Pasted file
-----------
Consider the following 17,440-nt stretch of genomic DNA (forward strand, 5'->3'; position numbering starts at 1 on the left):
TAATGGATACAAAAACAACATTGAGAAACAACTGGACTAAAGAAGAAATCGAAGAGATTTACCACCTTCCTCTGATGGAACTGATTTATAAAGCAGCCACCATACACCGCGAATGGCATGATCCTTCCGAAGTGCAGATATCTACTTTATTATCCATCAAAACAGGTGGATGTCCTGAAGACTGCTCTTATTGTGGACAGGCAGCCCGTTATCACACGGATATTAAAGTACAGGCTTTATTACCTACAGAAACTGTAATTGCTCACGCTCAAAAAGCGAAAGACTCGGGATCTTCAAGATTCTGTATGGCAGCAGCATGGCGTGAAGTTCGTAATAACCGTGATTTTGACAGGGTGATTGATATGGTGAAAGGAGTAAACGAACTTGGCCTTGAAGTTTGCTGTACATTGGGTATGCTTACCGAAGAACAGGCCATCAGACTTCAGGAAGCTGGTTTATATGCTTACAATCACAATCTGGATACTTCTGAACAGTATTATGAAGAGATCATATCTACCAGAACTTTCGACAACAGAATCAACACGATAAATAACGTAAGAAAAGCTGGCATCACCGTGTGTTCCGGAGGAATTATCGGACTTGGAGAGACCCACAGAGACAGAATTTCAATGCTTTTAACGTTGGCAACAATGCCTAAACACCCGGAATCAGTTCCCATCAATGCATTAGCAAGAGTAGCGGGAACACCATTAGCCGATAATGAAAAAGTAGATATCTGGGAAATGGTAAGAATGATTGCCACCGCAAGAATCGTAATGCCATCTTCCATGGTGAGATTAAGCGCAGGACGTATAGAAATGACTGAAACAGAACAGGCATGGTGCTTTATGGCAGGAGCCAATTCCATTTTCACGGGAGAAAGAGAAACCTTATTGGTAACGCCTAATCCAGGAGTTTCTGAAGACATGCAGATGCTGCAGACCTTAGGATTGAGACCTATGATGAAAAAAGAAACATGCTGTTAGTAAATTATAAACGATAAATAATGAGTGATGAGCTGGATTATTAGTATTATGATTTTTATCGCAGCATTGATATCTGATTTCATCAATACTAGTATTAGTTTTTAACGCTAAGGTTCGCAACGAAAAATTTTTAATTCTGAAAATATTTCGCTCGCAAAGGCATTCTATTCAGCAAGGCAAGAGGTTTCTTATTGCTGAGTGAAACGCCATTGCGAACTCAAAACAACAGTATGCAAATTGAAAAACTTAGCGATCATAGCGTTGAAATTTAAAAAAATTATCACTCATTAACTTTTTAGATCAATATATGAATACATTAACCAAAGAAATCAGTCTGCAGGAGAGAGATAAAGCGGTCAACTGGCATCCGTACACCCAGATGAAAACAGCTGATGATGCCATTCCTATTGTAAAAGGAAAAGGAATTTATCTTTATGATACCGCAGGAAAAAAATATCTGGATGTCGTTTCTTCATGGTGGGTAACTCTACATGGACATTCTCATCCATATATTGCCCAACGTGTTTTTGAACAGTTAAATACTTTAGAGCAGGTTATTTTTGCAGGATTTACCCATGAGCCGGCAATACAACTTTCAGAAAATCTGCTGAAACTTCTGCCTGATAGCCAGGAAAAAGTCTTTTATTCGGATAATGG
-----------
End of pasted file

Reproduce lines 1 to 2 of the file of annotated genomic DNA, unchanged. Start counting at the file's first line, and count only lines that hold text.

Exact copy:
Consider the following 17,440-nt stretch of genomic DNA (forward strand, 5'->3'; position numbering starts at 1 on the left):
TAATGGATACAAAAACAACATTGAGAAACAACTGGACTAAAGAAGAAATCGAAGAGATTTACCACCTTCCTCTGATGGAACTGATTTATAAAGCAGCCACCATACACCGCGAATGGCATGATCCTTCCGAAGTGCAGATATCTACTTTATTATCCATCAAAACAGGTGGATGTCCTGAAGACTGCTCTTATTGTGGACAGGCAGCCCGTTATCACACGGATATTAAAGTACAGGCTTTATTACCTACAGAAACTGTAATTGCTCACGCTCAAAAAGCGAAAGACTCGGGATCTTCAAGATTCTGTATGGCAGCAGCATGGCGTGAAGTTCGTAATAACCGTGATTTTGACAGGGTGATTGATATGGTGAAAGGAGTAAACGAACTTGGCCTTGAAGTTTGCTGTACATTGGGTATGCTTACCGAAGAACAGGCCATCAGACTTCAGGAAGCTGGTTTATATGCTTACAATCACAATCTGGATACTTCTGAACAGTATTATGAAGAGATCATATCTACCAGAACTTTCGACAACAGAATCAACACGATAAATAACGTAAGAAAAGCTGGCATCACCGTGTGTTCCGGAGGAATTATCGGACTTGGAGAGACCCACAGAGACAGAATTTCAATGCTTTTAACGTTGGCAACAATGCCTAAACACCCGGAATCAGTTCCCATCAATGCATTAGCAAGAGTAGCGGGAACACCATTAGCCGATAATGAAAAAGTAGATATCTGGGAAATGGTAAGAATGATTGCCACCGCAAGAATCGTAATGCCATCTTCCATGGTGAGATTAAGCGCAGGACGTATAGAAATGACTGAAACAGAACAGGCATGGTGCTTTATGGCAGGAGCCAATTCCATTTTCACGGGAGAAAGAGAAACCTTATTGGTAACGCCTAATCCAGGAGTTTCTGAAGACATGCAGATGCTGCAGACCTTAGGATTGAGACCTATGATGAAAAAAGAAACATGCTGTTAGTAAATTATAAACGATAAATAATGAGTGATGAGCTGGATTATTAGTATTATGATTTTTATCGCAGCATTGATATCTGATTTCATCAATACTAGTATTAGTTTTTAACGCTAAGGTTCGCAACGAAAAATTTTTAATTCTGAAAATATTTCGCTCGCAAAGGCATTCTATTCAGCAAGGCAAGAGGTTTCTTATTGCTGAGTGAAACGCCATTGCGAACTCAAAACAACAGTATGCAAATTGAAAAACTTAGCGATCATAGCGTTGAAATTTAAAAAAATTATCACTCATTAACTTTTTAGATCAATATATGAATACATTAACCAAAGAAATCAGTCTGCAGGAGAGAGATAAAGCGGTCAACTGGCATCCGTACACCCAGATGAAAACAGCTGATGATGCCATTCCTATTGTAAAAGGAAAAGGAATTTATCTTTATGATACCGCAGGAAAAAAATATCTGGATGTCGTTTCTTCATGGTGGGTAACTCTACATGGACATTCTCATCCATATATTGCCCAACGTGTTTTTGAACAGTTAAATACTTTAGAGCAGGTTATTTTTGCAGGATTTACCCATGAGCCGGCAATACAACTTTCAGAAAATCTGCTGAAACTTCTGCCTGATAGCCAGGAAAAAGTCTTTTATTCGGATAATGG